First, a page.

It's a catch-22 for those of us who live in climates that experience hot summers- as temperatures rise, we crank up our air conditioners, only later to feel the pain of enlarged electric bills. As a nation, we spend more than $15 billion each year on air conditioning. Unfortunately, as we drain our wallets to keep our houses cool, we are simultaneously burning an overwhelming amount of fossil fuels.
The good news is that by not only taking advantage of advances in energy efficient technologies, we can also borrow natural cooling wisdom from the days before air condition was widely available, staying comfortable without huge energy bills or carbon footprints.
In general, the less heat that enters or builds inside our homes, the less our AC's have to race to fight to keep indoor temperatures comfortable. Here are a few simple strategies:
Close windows and window coverings in the morning before the day heats up, and then open them back up in the evening to flush your home with cooler air.
Turn off lights when not in use, especially incandescent and halogen lights, which give off a lot of heat. When possible, replace with cooler LED's or CFL's.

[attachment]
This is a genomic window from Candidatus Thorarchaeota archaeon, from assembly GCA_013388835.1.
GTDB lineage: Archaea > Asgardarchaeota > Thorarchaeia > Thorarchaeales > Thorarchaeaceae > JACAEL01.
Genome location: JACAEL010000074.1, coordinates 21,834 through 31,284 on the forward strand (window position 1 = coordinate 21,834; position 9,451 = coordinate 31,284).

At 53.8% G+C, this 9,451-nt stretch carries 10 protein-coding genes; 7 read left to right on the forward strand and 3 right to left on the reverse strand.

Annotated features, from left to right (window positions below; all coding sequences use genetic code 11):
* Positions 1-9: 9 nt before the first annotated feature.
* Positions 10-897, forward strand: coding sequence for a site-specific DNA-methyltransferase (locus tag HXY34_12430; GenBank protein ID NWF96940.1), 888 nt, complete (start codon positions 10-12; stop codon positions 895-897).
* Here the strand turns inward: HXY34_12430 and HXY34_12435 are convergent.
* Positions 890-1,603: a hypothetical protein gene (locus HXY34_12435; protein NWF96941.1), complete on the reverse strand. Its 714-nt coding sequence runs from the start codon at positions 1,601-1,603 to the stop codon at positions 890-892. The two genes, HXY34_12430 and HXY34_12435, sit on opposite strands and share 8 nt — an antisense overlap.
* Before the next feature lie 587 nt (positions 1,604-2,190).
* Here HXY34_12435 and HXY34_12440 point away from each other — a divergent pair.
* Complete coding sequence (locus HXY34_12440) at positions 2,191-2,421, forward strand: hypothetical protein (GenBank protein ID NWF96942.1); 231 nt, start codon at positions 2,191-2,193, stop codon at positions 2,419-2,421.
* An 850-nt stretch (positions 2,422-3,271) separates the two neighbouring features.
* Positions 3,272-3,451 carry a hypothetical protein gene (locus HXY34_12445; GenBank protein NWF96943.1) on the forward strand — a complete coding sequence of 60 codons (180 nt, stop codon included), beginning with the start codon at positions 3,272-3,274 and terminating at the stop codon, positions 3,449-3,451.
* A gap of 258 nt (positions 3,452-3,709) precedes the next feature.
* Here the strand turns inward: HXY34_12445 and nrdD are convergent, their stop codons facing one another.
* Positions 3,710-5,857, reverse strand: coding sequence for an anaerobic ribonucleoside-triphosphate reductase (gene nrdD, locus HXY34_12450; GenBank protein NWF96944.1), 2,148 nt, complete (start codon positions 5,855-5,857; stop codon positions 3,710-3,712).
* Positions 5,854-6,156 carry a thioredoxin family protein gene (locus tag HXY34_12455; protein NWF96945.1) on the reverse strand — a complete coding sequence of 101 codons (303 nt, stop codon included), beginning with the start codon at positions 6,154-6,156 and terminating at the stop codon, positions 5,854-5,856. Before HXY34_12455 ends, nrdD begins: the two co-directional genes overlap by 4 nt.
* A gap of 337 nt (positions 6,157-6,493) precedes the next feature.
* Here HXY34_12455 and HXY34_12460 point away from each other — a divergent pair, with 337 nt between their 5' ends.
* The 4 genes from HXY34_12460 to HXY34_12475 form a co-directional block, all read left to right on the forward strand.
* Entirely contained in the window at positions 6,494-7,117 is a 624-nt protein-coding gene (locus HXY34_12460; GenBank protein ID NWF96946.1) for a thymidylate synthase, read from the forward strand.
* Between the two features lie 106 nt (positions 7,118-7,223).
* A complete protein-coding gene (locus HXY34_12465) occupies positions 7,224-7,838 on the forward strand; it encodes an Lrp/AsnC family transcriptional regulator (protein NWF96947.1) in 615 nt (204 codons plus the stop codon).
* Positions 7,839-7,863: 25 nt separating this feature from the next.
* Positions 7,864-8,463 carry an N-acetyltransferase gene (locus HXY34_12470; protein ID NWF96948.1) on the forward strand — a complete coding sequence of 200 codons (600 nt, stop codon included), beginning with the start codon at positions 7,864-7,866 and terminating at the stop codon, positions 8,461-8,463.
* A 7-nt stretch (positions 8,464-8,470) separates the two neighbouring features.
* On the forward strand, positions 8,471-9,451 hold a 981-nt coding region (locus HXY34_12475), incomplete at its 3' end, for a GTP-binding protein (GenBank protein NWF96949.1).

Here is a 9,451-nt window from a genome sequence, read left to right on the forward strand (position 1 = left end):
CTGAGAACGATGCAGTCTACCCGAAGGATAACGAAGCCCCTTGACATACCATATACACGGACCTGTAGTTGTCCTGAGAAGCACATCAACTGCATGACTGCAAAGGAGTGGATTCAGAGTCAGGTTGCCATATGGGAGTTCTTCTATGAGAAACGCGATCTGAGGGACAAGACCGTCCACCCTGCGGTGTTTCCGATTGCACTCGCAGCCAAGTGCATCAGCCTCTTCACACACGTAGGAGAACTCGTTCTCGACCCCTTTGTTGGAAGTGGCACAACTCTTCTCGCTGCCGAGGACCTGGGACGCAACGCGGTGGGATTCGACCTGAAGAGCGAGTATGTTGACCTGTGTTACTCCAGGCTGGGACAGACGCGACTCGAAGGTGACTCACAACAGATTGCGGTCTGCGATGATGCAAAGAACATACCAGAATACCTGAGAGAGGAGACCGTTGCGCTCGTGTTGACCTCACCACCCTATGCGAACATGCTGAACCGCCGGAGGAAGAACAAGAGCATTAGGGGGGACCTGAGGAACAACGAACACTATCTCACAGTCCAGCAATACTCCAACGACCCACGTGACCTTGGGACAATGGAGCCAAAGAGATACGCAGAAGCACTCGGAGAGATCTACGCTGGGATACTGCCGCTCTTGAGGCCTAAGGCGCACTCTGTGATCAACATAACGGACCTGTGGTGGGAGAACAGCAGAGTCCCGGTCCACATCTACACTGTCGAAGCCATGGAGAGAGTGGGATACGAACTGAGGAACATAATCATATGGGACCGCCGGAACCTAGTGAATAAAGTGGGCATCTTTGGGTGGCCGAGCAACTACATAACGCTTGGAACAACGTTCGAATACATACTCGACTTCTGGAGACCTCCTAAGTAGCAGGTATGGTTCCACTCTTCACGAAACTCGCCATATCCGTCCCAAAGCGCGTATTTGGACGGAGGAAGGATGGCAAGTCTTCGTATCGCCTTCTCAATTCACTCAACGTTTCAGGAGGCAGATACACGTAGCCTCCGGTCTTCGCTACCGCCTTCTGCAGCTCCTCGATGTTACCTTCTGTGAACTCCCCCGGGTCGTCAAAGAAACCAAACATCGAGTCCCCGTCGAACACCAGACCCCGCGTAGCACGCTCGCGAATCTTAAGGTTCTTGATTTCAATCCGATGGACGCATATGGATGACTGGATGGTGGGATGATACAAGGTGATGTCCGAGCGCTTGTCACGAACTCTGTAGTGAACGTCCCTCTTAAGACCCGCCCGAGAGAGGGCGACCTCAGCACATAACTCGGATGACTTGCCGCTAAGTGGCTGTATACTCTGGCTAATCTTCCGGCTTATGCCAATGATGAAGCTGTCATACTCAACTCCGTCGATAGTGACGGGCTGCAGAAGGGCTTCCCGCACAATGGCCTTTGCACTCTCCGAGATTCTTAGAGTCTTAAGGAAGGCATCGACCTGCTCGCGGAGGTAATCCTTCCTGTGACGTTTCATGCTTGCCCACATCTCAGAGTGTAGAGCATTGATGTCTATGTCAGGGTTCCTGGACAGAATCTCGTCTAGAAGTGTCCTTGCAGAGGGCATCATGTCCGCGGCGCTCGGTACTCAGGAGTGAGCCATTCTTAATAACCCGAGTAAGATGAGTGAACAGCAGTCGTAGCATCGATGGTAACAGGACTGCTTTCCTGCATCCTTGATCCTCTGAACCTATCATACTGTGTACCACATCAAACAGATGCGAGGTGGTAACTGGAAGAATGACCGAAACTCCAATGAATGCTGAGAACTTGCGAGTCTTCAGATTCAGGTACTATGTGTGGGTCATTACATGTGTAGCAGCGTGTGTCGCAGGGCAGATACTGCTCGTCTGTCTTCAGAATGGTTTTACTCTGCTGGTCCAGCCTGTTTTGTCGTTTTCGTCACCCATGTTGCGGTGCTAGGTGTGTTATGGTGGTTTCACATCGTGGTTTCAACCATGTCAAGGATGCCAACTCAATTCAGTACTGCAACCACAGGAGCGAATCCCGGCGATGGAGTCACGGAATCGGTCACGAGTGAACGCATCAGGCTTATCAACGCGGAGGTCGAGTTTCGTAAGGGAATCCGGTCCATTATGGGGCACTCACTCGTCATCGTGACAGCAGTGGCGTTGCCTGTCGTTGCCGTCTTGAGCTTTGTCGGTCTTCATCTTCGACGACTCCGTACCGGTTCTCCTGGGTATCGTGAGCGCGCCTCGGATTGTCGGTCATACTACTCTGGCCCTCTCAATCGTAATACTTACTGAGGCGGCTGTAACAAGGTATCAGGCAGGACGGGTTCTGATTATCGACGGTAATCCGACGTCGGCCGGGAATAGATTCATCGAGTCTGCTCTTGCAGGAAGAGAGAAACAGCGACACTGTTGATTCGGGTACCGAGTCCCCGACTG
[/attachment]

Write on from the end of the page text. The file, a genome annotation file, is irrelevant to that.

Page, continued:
Unplug electronic equipment when not in use, or use a "smart" power strip to completely turn off electronics. Most electronics continue to draw "phantom loads" even when not in use, which in turn generate heat.
Do laundry and cooking in the cooler parts of the day. Even better, use a clothesline, cook outdoors or choose meals that don't require cooking.
Use ceiling fans to assist in cooling down those last few degrees instead of lowering your thermostat.
For efficient AC operation, ensure the following:
Ensure that your AC filters are replaced in a timely manner. When they're not, it can cause your AC to work harder than necessary as a result of restricted airflow.
Make sure that indoor supply and return grilles are not blocked by furniture.
Every two to three years, hire a professional to inspect, clean and tune your system. This has the potential to save you as much as 15 percent on your air conditioning costs.
Representing the fourth generation of the Ferrier Companies, Heather Ferrier Laminack functions as the marketing manager for Texas-based green home builder Ferrier Custom Homes, utilizing her passion for sustainable building practices and her first-hand experience of green building techniques.